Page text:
Russia is hated by the Democrats and the American deep-state. The European Union – which happens to lie just next to Russia is eternally ‘threatened’ by Moscow. So, the United States along with the EU have made it a point to punish Russia. These countries, frankly, have not been able to abandon their Cold War mentality.
With the Democrats back in power in the United States, hostilities with Russia are being pursued at an unprecedented level. Russia has accepted the fact that its ties with the ‘West’ have breached a point of no return. Moscow says as much in its latest National Security Strategy (NSS).
Russia has therefore been working on building lasting partnerships and friends across the world. From Africa to the Middle East, to Southeast Asia – Russia has managed to carve a positive image for itself. Moscow is seen as a reliable partner which, unlike the alarmist approach of the West, is hardly what it is portrayed to be. China has been historically seen as a positive neighbour by Russia. Especially when Moscow was at the peak of facing global isolation, China stood by it.
Ever since then, China under Xi Jinping has grown belligerent. It now seeks expansionism – both territorially as well as influentially. From staking a claim on the Russian far east and Vladivostok to trying to eat into Russia’s exclusive sphere of influence in Central Asia to now befriending the Taliban in Afghanistan – China is turning into a foe for Moscow. As a result, Russia is now decoupling from China.
On July 2nd, Putin signed an Executive Order “On the National Security Strategy.” The NSS is a key policy document in the security realm, which, according to the law on strategic planning, must be adjusted at least once every six years. The NSS emphasizes Russia’s ties with India and China, although it treads very carefully on the subject of relations with the latter.
According to The Diplomat, the partnership with Beijing and New Delhi are necessary for Moscow to create reliable mechanisms in the Asia-Pacific region to ensure regional stability and security on a non-bloc basis. However, the 2021 National Security Strategy of Russia makes one “ground-breaking” change, and this is extremely bad news for Beijing. Relations with India and China are combined in just one paragraph in the 2021 NSS, while in the 2009 and 2015 versions they were treated separately, with China preceding India.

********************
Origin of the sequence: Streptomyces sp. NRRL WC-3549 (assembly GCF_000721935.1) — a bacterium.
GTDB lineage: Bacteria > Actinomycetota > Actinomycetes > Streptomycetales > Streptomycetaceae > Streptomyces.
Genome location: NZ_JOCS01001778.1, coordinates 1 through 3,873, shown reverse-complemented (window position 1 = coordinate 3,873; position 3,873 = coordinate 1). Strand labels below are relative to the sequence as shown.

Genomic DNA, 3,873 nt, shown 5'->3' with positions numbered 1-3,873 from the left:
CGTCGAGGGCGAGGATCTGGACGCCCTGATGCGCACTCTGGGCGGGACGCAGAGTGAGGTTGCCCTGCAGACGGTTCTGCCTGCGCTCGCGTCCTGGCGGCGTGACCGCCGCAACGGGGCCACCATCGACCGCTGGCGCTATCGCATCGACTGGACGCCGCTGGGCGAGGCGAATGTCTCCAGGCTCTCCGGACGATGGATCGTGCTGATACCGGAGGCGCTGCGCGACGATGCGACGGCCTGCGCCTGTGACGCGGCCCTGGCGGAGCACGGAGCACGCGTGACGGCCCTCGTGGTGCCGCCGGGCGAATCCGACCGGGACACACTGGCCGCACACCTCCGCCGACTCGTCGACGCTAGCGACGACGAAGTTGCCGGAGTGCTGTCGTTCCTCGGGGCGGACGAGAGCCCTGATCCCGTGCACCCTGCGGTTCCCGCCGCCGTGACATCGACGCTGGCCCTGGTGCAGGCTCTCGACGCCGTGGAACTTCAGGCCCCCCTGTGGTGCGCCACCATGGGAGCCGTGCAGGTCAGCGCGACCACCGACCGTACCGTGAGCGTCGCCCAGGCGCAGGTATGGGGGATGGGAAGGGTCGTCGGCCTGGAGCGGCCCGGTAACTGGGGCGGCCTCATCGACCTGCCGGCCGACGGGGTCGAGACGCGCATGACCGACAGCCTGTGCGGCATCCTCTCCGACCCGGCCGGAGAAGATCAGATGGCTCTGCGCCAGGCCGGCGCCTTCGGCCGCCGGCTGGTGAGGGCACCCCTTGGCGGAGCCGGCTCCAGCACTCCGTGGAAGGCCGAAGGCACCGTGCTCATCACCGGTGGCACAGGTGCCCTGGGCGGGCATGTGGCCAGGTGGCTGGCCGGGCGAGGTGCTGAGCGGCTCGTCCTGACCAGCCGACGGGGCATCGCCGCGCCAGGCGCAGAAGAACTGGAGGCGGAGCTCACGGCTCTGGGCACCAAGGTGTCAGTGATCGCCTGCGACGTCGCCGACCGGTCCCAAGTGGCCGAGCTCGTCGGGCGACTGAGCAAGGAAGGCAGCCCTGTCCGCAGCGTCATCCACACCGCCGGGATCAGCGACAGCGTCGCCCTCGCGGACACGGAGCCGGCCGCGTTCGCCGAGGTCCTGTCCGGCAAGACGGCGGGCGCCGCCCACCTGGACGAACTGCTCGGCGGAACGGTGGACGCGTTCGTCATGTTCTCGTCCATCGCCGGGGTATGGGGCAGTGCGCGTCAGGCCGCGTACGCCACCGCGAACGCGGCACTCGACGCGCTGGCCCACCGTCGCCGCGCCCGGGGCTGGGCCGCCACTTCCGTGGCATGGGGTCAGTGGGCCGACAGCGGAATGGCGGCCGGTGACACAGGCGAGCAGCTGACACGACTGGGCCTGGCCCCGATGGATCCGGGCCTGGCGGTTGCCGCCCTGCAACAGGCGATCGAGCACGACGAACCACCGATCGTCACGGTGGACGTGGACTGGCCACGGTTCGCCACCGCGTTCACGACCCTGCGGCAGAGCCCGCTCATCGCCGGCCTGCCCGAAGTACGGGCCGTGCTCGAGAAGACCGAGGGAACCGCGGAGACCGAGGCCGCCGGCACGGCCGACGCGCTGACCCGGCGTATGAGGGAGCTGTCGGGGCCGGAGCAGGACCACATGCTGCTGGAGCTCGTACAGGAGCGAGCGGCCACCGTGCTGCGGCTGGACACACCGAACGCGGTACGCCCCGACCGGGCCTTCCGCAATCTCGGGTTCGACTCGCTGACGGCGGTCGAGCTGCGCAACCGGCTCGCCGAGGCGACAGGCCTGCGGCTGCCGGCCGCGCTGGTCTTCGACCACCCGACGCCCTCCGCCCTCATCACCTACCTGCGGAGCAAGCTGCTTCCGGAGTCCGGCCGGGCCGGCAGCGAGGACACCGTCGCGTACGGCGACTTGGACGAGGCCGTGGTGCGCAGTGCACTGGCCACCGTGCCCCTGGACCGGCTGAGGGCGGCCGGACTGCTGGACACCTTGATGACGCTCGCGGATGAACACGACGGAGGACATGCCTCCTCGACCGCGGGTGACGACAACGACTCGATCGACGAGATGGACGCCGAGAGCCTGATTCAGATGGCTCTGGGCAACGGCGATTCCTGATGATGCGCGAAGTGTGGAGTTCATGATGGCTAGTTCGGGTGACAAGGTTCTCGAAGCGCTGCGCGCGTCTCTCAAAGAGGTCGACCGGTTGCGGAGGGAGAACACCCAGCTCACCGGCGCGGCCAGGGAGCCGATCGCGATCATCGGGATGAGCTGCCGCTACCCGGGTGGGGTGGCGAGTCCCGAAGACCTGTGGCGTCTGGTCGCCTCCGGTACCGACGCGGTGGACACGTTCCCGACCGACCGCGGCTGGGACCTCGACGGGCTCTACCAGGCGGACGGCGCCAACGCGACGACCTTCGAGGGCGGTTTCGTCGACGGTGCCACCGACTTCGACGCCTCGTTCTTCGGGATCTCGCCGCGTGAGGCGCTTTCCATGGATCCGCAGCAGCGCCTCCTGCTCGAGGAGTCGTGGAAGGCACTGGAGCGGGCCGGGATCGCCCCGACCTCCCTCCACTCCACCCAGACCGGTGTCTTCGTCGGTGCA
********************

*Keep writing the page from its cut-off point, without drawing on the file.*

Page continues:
Therefore, Russia is no longer giving China the importance it received in previous national security strategies. The attempt to avoid overdependence on Beijing dictates the way relations with China are characterized in the strategy.
While describing the China-Russia strategic partnership, there is no mention of a “new era” (this term from Xi Jinping’s diplospeak has been used in bilateral documents since 2019). Cooperation with China is no longer seen as a “key factor in maintaining global and regional stability” – at least, this is not emphasized publicly.
Russia is also trying to inhibit China’s Belt and Road Initiative (BRI) – which has emerged as an exploitative, neo colonial tool for China to subjugate weak nations. So, President Vladimir Putin has now come up with the Greater Eurasian Partnership (GEP). The GEP’s stated goal in the NSS is “Ensuring the integration of economic systems and the development of multilateral cooperation”. Effectively, Russia has come up with an initiative of its own to ensure that China does not end up monopolising ‘Eurasia’.
Additionally, what has also annoyed Russia is China’s growing bonhomie with Ukraine. Reportedly, Xi Jinping recently told his Ukrainian counterpart that China supported the sovereignty and territorial integrity of Ukraine. Given such a backdrop, for Russia to begin the process of decoupling from China was simply inevitable.
China has been poking President Vladimir Putin right in the face for quite some time now, and Putin seems to have begun the process of distancing Russia from Beijing. China will, as a result, emerge as the biggest loser.